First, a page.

Accuracy in Media

Newspapers that have traditionally endorsed Republicans for president are paying a financial price—cancelled subscriptions for crossing over and endorsing Democrat Hillary Clinton.

According to The New York Times, the cancellations were coming in every ten minutes at The Arizona Republic, which had never endorsed a Democrat for president in its 126-year history.

In the Republic’s editorial the paper unloaded on Donald Trump, citing what it called Trump’s “long history of objectifying women and his demeaning comments about women during the campaign are not just good-old-boy gaffes,” adding that “They are evidence of deep character flaws. They are part of a pattern.”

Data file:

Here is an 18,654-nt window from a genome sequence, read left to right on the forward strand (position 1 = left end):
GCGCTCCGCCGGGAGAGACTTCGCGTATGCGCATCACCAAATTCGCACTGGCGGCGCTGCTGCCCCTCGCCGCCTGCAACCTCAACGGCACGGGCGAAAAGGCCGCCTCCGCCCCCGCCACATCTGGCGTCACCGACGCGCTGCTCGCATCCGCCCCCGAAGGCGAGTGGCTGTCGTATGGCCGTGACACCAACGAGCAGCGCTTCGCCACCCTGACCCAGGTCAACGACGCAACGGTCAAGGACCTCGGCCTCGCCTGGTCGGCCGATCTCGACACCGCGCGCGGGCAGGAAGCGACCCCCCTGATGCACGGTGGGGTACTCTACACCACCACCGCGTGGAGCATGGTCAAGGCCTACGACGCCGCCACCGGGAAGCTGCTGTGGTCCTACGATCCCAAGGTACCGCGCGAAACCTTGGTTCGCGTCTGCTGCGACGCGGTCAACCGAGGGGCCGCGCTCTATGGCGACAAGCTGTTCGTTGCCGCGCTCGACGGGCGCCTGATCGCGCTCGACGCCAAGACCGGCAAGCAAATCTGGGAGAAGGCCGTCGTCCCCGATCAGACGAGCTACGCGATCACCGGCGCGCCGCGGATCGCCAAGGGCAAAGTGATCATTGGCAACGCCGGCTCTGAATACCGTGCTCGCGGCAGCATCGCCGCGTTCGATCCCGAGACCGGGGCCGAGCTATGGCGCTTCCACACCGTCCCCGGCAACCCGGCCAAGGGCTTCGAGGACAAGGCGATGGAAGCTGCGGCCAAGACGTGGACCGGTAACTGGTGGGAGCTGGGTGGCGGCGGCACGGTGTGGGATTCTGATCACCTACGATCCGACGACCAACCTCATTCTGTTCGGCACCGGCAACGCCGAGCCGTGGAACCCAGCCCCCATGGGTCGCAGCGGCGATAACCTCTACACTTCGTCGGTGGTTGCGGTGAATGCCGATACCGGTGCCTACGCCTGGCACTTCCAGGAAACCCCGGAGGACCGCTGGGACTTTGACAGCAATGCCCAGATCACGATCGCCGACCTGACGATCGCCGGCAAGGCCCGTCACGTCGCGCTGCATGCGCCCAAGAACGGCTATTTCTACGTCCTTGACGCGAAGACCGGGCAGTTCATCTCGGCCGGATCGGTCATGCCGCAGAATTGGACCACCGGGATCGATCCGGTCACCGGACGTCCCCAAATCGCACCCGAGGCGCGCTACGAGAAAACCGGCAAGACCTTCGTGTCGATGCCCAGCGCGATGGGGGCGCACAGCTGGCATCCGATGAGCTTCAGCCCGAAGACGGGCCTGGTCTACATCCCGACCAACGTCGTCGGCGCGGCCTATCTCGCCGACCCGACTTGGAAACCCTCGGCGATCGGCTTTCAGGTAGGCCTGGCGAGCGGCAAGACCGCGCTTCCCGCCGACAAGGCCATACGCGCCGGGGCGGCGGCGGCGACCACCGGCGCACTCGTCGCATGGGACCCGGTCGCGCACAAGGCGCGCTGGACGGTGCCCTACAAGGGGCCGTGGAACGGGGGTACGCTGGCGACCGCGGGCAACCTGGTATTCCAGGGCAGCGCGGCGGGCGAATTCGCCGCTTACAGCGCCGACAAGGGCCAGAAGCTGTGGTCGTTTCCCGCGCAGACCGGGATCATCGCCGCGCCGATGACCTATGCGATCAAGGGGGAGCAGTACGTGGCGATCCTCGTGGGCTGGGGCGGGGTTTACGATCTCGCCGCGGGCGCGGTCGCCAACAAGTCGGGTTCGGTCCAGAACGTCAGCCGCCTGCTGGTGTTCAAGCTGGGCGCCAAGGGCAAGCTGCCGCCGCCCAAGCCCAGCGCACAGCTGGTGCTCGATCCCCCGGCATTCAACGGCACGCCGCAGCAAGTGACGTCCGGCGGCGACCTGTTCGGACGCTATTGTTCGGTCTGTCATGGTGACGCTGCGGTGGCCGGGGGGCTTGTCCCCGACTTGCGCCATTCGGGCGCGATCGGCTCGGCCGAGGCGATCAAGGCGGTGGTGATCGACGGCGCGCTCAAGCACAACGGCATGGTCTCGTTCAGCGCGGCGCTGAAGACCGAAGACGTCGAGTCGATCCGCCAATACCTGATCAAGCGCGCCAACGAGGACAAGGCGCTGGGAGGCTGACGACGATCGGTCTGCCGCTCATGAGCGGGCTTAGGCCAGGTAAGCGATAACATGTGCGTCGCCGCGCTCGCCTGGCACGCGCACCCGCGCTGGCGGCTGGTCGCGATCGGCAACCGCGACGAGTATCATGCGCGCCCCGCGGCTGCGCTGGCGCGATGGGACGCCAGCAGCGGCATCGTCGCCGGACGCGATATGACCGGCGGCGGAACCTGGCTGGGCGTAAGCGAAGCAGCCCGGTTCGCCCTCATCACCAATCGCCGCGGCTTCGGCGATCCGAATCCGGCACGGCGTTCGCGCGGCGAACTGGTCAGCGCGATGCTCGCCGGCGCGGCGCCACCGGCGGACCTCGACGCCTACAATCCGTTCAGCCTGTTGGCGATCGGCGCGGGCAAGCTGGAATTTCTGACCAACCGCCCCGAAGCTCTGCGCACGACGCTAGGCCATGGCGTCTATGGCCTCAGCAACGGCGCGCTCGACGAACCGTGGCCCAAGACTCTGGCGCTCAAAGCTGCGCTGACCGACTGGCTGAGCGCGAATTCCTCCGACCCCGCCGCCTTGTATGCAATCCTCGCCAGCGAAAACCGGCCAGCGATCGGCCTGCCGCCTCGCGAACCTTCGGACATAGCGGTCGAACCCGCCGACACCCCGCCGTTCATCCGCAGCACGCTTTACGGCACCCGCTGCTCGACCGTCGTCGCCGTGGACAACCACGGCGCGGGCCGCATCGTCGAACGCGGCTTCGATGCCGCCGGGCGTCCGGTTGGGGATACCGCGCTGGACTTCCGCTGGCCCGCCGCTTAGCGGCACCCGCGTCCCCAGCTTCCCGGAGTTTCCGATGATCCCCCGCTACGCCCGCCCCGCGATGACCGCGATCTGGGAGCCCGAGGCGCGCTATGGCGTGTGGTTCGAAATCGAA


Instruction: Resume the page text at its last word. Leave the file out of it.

The Republic was joined by the Dallas Morning News, which hadn’t endorsed a Democrat for president since before World War II, and the Cincinnati Enquirer, which has endorsed Republicans for nearly 100 years, before deciding to back Clinton.

Even though these papers went against tradition, it was more a case of being anti-Trump than pro-Clinton, as evidenced by their editorials. That has also been the case with many Republicans who have publicly endorsed Clinton over Trump.

The lack of real enthusiasm for Clinton and the anti-Trump arguments in these editorials call into question the value of endorsements, considering that most people are getting their news online and are more interested in celebrity news than editorials.

Given that situation, and the loss of valuable subscribers, the papers might have been better off not endorsing either candidate this time around.





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